Euphemisms are helpful when used tactfully in social situations. But when government uses them to skirt diplomatic tension, it can become an abdication of moral responsibility with deadly consequences.
In the Southeast Asian country of Burma, Muslims and Christians are routinely slaughtered and displaced by the Burmese military as a matter of government policy. Our government has harshly condemned these barbaric actions by the murderous junta running unchecked inside this small nation.
On August 17, Under Secretary of the Treasury for Terrorism and Intelligence Sigal Mandelker announced financial sanctions against the Burmese military, thus laying critical groundwork for future U.S. action. The sanctions are an invaluable first step — but a first step only — in bringing related U.S. government agencies and decision-makers together to make the difficult but only choice on Burmese genocide.
U.N Ambassador Nikki Haley and former Secretary of State Rex Tillerson have denounced Burma’s action as “ethnic cleansing,” calling out the Buddhist majority country for systematic murder and sexual violence against its religious minorities. President Trump has called for an end to “atrocities.”
But the U.S. has stopped short of calling Burma’s crimes against humanity “genocide.” And it matters.
Genocide is less a term of art than it is a term of consequence. Although “ethnic cleansing” is a strong renunciation, “genocide” has legally actionable teeth. Ethnic cleansing is not a crime under the International Criminal Court (ICC); genocide is.
Since the junta took over the government of Burma in 1962 (renaming it “Myanmar’) it has waged a vicious one-sided war against the Rohingya, a peaceful Muslim minority living in Burma for a thousand years. The military has tacit approval of the Buddhist majority by politicizing Buddhism, and a defense by its civilian leader Aung San Suu Kyi, a Nobel peace prize winner currently being stripped of some of her humanitarian awards.
After a wave of strong sanctions by the U.S. in the early 2000s, atrocities curtailed. But from 2009–2016, the harshest punitive actions against Burma were rescinded by President Obama. This indefensible and destabilizing policy shift immediately resulted in increased rape, displacement — and genocide.
The ICC has jurisdiction on genocide based on1948 Geneva Convention guidelines. It proceeds with the assistance of reporting countries and cases cannot be pursued without evidence of “specific intent to destroy a national, ethnic, racial or religious group by … bringing about its physical destruction.”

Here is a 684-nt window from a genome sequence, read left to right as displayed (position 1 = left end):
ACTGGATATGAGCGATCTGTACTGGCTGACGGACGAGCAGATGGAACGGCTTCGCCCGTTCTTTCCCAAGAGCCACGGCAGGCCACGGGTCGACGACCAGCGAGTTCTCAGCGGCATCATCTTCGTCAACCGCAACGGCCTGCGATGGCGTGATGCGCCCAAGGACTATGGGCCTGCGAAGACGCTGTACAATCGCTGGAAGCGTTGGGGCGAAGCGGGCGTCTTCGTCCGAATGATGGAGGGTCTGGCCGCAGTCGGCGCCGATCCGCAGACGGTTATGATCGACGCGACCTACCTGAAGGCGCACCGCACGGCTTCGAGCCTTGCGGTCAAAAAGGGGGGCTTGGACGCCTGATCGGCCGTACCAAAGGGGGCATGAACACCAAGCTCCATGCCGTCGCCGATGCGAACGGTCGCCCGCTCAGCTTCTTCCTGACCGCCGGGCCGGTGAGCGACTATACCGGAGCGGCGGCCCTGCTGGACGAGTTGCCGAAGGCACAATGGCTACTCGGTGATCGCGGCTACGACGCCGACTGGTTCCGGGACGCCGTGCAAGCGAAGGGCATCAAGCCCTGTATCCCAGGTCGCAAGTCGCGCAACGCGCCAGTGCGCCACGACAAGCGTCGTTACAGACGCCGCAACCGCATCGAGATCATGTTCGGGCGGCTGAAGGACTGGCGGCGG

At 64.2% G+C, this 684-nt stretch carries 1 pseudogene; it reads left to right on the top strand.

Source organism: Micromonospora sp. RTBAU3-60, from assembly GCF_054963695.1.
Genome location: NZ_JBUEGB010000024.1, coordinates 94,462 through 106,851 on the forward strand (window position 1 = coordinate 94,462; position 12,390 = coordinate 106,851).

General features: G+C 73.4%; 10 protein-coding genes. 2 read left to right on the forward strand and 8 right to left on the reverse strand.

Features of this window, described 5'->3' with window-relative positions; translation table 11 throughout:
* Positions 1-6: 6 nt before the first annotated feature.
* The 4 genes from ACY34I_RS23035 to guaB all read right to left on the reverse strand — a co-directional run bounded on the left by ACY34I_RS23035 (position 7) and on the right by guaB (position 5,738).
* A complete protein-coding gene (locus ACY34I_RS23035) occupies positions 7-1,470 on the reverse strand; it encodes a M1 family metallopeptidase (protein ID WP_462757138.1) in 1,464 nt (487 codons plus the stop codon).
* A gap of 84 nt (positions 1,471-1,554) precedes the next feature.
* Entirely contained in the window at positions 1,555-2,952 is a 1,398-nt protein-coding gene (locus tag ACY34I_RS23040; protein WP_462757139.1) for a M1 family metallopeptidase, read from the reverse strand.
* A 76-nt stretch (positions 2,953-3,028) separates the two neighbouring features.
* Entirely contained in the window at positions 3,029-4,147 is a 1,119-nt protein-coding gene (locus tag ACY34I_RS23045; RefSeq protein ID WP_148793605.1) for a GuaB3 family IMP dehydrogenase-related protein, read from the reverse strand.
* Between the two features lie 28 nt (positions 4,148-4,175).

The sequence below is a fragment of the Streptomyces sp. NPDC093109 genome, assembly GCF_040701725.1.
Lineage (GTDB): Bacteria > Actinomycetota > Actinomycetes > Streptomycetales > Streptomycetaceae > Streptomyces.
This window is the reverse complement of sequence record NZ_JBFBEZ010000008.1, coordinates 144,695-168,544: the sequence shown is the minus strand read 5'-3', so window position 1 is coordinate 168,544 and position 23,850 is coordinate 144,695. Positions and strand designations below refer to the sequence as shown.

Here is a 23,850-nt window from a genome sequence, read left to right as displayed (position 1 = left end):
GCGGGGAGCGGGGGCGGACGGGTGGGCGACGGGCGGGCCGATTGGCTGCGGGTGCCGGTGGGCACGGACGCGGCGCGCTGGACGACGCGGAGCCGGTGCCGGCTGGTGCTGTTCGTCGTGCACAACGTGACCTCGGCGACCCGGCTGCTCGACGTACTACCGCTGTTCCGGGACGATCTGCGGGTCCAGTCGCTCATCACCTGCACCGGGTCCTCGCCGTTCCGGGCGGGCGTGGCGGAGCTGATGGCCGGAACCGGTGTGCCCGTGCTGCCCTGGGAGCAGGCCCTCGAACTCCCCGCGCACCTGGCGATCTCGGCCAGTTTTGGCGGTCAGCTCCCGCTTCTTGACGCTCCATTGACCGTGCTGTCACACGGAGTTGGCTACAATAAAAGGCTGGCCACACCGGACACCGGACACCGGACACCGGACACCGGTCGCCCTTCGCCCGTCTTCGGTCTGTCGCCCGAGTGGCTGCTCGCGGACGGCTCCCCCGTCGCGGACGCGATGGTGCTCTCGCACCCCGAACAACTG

It is an exacting definition with a high burden of proof, but modern technology makes validation far easier than in the past.
International human rights groups and Christian missionaries now send live feed over the Internet just with cell phones. Humanitarian aid organizations like the Free Burma Rangers who work closely with Rohingyans and Burmese Christians gather graphic evidence. But the unassailable proof of genocide is satellite intelligence.
Within weeks of the Obama administration reversing sanctions against Burma, satellite images that previously identified clusters of Rohingya villages showed scorched earth. Today, as the Burmese junta sustains its murderous campaign, imagery continues to reveal devastating evidence.
Satellites have no political affiliations or diplomatic pressures. But if they could talk, they would objectively note that the government of Burma is committing genocide against its Muslim and Christian religious minorities.
When a government condemns another for genocide it is not just words. The accusing government has a legal and moral obligation to intervene on behalf of victims through international court proceedings, sanctions or humanitarian aid. In 2005, President George Bush broke with the U.N. in calling the systematic murder of non-Arabs in the Darfur area of Sudan “genocide,” leading the way for the ICC to indict Sudan’s then-president for genocide.
The problem with government is that it moves like a tortoise in a mud puddle. A very real problem of a genocide designation is that by the time a nation finds the political courage to make it, it is too late.
The report the Department of State is compiling on the atrocities in Burma is expected to be released very soon, and its contents will surprise no one. It will lay the groundwork for a genocide designation.
President Donald Trump and Secretary of State Mike Pompeo have embraced the non-swamp approach to diplomacy and should not fear calling genocide “genocide” either. It will take a decisive, singular and bold move by this administration to cut the tape and assign this designation to Burma.
Thousands of Rohingya Muslims are dead. The Burmese military is now turning its attention and guns on Catholics and Baptist Christians in another part of the country.
How many dead people does it take to make a genocide? Way too many. But in the case of Burma’s atrocities, it will only take one Donald Trump and an eight letter word to start unmaking it.
Kerri Toloczko is a Senior Policy Fellow at Institute for Liberty, a public policy organization dedicated to limited government, free enterprise and individual pursuit of the American dream.
The views and opinions expressed in this commentary are those of the author and do not reflect the official position of The Daily Caller.